Inov-8 Roclite 345 GTX - A lightweight trail running shoe and hiking boot crossover
The Inov-8 Roclite 345 GTX is the perfect combination of lightweight, low profile cushion, aggressive traction, and moderate support, all in a waterproof package. This shoe is a great hiking boot for primarily trail runners, and a great trail running shoe for primary hikers.
Overall, this is a very comfortable and practical shoe, though Inov-8 could definitely improve a couple of aspects in the next iteration.
This review will examine ten important aspects of the Roclite 345 GTX.
The Roclite 345 GTX is an aggressive trail running/hiking shoe. The outsole consists of a slab of lightweight yet durable carbon rubber, which features deep multidirectional lugs.
These lugs securely bite into mud and snow. The rubber is not sticky enough to provide traction on sheer ice, but it will bite into any surface with any amount of giving.
The Roclite 345 GTX has a relatively thin midsole. The midsole is made of a lower density and softer cushion, so despite the thickness, the Roclite is still adequately cushioned.
The softer midsole comes at the expense of protection. When running and hiking on rocky terrain, every sharp rock can be felt through the midsole.
The midsole does not feature a rock plate to compensate for this, which allows for more ground feel. A ride that some feel is more natural, and others feel is uncomfortable.
Overall, the Roclite is a moderately comfortable shoe. The outsole provides enough traction to prevent uncomfortable slipping.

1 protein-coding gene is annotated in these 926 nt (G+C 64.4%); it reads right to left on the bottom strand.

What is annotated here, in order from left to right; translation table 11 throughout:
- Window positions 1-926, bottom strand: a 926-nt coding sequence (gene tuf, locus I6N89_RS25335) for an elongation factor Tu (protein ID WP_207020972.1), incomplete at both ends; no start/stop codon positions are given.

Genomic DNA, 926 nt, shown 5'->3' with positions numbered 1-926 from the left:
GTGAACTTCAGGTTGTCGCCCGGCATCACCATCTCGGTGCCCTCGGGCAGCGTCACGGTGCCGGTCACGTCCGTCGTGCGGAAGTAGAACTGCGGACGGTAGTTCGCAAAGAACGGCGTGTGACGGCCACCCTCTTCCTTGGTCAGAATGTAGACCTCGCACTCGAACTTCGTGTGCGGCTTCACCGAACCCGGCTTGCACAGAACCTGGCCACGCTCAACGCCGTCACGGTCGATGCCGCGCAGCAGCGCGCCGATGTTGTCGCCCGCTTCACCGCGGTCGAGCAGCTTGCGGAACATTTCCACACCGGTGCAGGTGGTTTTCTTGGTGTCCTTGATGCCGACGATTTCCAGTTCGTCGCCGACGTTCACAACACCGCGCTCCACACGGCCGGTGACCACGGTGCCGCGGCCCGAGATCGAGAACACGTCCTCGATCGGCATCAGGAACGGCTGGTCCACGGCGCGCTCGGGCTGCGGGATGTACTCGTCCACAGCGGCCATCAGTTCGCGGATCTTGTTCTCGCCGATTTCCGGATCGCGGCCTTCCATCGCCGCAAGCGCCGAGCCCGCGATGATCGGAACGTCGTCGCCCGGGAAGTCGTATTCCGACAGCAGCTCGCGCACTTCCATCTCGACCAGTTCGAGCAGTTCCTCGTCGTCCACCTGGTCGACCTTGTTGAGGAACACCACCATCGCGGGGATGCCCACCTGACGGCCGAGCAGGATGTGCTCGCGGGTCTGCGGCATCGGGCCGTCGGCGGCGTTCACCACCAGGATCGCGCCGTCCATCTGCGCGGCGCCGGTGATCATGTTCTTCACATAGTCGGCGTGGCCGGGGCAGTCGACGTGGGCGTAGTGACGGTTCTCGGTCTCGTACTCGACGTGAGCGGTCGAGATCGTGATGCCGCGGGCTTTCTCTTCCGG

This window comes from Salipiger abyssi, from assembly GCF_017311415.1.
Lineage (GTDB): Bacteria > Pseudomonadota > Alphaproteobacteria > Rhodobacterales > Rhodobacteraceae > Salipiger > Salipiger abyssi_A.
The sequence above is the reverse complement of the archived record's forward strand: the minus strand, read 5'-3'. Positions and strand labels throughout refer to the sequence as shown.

The midsole is soft and comfortable on terrain, which is a little less rugged, and the upper is lightweight and streamlined for a hiking boot. Therefore, it cannot provide the same amount of plush cushion that a heavier shoe could, but I am still happy to venture in this shoe all day.
There is some Goretex stitching in the heel area, which was a little uncomfortable. The inner lining of the shoe is not soft at all; I have to wear socks to prevent hotspots and blisters.
Another issue with the comfort of the shoe is that the laces don’t hold my feet in the right places to prevent my feet from sliding forward and jamming the front of the shoe when descending steep terrain.
A final issue with the comfort is that the shoe does not feature a substantial toe bumper, so my toes often bash the front when I hit a rock. These aspects need to be improved in future iterations of the shoe.
None of these issues are catastrophic but could be improved.
One of the biggest advantages of Roclite is the Gore-Tex liner. Gore-Tex is a membrane-permeable by air (but not by water), which provides both waterproofing and breathability.
My feet stay dry when walking through streams, snow, mud, and wet grass. Beware, rainwater will still enter the top of the boots, and it drains much more slowly.
These boots are best paired with waterproof gaiters for complete waterproofing. The upper also does not allow any debris to enter the shoe, which is fantastic.